New York City and other metropolitan areas have been hit by what some people are calling an epidemic – an epidemic of of bed bugs. While long considered eradicated through the use of DDT in the 1950s (the toxic effects of which proved devastating to birdlife, as detailed by Rachel Carson in Silent Spring), bedbugs have seen a major resurgence in population in the last decade.
The bed bug – Cimex lectularius – is a tiny nocturnal insect about the size of an apple seed. They sleep in the crevices of one’s bedding during the day and emerge at night to feast on the blood of humans, piercing the skin with two hollow feeding tubes. One of these tubes injects its anticoagulating and anesthetic saliva, and the other extracts blood from the host for about five minutes.
No one wants to be infested with bed bugs – their bites leave large, itchy red welts over the body. They’re notoriously difficult to get rid off, too – their eggs are microscopic and can fill very tiny corners of beds, blankets, carpets, nightstands, and chairs. Anyplace where there is a crack or crevice is a potential living space for bedbugs, and they can survive for up to two months without feeding again. Bedbugs have even been known to live behind peeling paint chips. In other words, they are notoriously tenacious critters.
Bedbugs have captured the popular imagination, and for good reason. There have been confirmed infestations of bedbugs in both the Brooklyn and NYC District Attorney offices; movie theatres and hotels in midtown pose challenges to local tourism; triage rooms in hospitals have had to shutter their doors. There have been major infestations reported in every neighborhood and in every borough and populations seem to be spreading rapidly – in other words, there isn’t any place one can go to escape the threat of bedbugs. Even the swankiest penthouse apartment is at risk of an infestation.
Controlling these insects is difficult, but it behooves any person who doesn’t want to be fed upon by the noctural insect to attack them as soon as an infestation is suspected. Early infestations can be controlled through the use of targeted killings. Larger and later infestations have to be handled by professional exterminators, some of whom use bedbug-sniffing dogs to discover where nests are located. These inspections and exterminations can run in the thousands of dollars, and typically all bedding – including mattresses, blankets, and pillows – have to be thrown away. Every article of clothing has to be washed in hot water – a laundry bill that could easily run into the hundreds of dollars.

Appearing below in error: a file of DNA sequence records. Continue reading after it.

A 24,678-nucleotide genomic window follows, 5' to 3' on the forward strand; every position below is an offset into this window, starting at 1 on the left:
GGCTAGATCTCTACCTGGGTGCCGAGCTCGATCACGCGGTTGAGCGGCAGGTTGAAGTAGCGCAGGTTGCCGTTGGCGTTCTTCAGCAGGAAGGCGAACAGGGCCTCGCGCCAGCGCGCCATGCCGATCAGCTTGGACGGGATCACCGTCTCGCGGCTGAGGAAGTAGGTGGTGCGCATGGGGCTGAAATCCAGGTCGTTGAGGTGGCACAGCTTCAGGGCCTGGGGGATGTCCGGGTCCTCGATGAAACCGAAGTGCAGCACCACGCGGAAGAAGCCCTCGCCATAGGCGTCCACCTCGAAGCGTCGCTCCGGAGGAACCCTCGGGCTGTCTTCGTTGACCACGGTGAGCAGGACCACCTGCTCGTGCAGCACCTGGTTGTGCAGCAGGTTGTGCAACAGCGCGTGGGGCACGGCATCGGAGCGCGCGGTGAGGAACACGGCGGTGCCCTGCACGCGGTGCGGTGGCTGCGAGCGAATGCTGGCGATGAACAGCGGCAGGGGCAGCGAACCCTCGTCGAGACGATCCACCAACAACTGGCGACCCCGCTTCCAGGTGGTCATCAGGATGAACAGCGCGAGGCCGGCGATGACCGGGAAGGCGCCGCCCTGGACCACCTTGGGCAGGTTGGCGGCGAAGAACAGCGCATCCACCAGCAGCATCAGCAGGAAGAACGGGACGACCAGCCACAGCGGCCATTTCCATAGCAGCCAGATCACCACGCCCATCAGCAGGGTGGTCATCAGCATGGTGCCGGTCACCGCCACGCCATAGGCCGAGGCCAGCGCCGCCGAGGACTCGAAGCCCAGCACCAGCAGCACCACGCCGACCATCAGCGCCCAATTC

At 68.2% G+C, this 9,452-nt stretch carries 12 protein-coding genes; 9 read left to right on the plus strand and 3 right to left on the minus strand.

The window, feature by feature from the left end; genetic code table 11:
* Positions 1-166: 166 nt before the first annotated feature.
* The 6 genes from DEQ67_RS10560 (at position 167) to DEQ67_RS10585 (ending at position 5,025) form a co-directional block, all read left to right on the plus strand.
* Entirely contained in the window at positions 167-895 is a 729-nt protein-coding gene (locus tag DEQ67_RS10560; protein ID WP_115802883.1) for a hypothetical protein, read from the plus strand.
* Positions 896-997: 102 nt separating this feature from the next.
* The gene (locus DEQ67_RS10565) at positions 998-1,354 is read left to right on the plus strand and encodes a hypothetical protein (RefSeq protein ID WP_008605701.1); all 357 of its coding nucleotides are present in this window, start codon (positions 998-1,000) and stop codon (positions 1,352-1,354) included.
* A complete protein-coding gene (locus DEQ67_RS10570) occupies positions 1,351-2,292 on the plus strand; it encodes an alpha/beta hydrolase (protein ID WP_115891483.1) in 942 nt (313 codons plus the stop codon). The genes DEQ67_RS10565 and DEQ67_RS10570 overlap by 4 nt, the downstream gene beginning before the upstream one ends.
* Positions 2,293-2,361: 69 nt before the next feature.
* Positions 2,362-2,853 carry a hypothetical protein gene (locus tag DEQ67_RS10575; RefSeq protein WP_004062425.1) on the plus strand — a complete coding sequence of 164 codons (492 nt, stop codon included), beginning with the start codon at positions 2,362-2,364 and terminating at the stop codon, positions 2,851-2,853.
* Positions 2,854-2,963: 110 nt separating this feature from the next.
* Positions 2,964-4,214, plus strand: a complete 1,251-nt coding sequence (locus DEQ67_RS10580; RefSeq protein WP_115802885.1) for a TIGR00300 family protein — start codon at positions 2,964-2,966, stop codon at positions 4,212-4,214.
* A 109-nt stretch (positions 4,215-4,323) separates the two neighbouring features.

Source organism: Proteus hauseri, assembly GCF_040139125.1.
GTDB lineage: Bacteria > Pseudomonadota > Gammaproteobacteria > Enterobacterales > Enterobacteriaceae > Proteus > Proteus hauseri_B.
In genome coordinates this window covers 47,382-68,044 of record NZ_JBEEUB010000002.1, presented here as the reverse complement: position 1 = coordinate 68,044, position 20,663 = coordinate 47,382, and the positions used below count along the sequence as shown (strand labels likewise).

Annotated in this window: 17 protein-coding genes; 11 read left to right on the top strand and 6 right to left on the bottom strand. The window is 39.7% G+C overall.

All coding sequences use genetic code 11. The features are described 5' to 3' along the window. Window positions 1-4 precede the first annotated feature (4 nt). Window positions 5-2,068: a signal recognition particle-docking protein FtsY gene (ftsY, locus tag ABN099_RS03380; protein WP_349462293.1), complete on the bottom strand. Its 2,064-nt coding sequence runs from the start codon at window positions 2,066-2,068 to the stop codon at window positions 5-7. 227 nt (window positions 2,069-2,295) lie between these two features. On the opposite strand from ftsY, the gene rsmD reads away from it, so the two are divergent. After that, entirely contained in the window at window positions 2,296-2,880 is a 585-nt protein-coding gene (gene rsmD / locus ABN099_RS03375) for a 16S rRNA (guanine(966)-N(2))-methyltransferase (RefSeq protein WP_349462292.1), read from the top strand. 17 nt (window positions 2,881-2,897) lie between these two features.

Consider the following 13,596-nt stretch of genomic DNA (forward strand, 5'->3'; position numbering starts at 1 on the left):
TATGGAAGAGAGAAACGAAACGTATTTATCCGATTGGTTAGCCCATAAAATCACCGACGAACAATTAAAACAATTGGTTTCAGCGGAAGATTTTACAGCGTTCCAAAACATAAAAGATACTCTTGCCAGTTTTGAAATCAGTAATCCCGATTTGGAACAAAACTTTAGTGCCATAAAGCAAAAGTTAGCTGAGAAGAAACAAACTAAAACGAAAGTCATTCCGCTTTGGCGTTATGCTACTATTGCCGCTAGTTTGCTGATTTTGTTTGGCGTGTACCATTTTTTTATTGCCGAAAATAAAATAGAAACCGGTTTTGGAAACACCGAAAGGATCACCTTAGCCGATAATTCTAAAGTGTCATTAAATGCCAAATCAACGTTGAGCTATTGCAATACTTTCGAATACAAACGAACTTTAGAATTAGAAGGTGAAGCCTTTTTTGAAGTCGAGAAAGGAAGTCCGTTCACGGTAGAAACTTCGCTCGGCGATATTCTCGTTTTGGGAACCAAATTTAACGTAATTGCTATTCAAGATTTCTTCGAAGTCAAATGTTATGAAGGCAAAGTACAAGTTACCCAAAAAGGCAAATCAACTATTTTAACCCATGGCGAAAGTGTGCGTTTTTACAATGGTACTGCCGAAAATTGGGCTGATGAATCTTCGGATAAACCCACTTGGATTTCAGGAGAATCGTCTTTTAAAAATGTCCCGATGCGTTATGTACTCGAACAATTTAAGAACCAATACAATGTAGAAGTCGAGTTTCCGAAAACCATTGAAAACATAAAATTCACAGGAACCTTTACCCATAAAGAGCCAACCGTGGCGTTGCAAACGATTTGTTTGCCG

So it is truly incumbent upon the person who suspects an infestation to attack the infestation early.
However, anyone concerned with the environmental and health consequences of cleaners or pest control products would surely want to avoid using anything particularly toxic or poisonous. It’s not especially surprising that most bedbug killers are highly, highly toxic. To spray toxin upon the mattress, nightstand, or anyplace near where one sleeps seems dangerous – especially when there are pets or children living in the household.
Rest Easy is an entirely natural product, which both repels and kills bed bugs. Active ingredients include cinnamon, lemongrass, cloves, and mint and is also effective for killing fleas and dust mites, the latter of which is a common allergen. Folks suffering from bed bugs or allergies could potentially benefit from this product. Additionally exciting for anyone planning to travel – since bed bugs have been reported in numerous hotels throughout New York City alone – is the fact that this green product comes in a 2 oz. travel size – ensuring that no one picks up an infestation of bed bugs while away from home.
EcoBugFree is another option. It is an environmentally-sensitive, minimal risk pesticide that qualifies for EPA Exempt status. It has been designed to keep pets, children, and employees safe from toxins, poisons, and pesticide residues that are potentially harmful to one’s health. In particular, this product eliminates the eggs of the bed bug – ensuring that the next generation nestled between the sheets never matures. A bane for the bed bug, and a boon for the bedroom!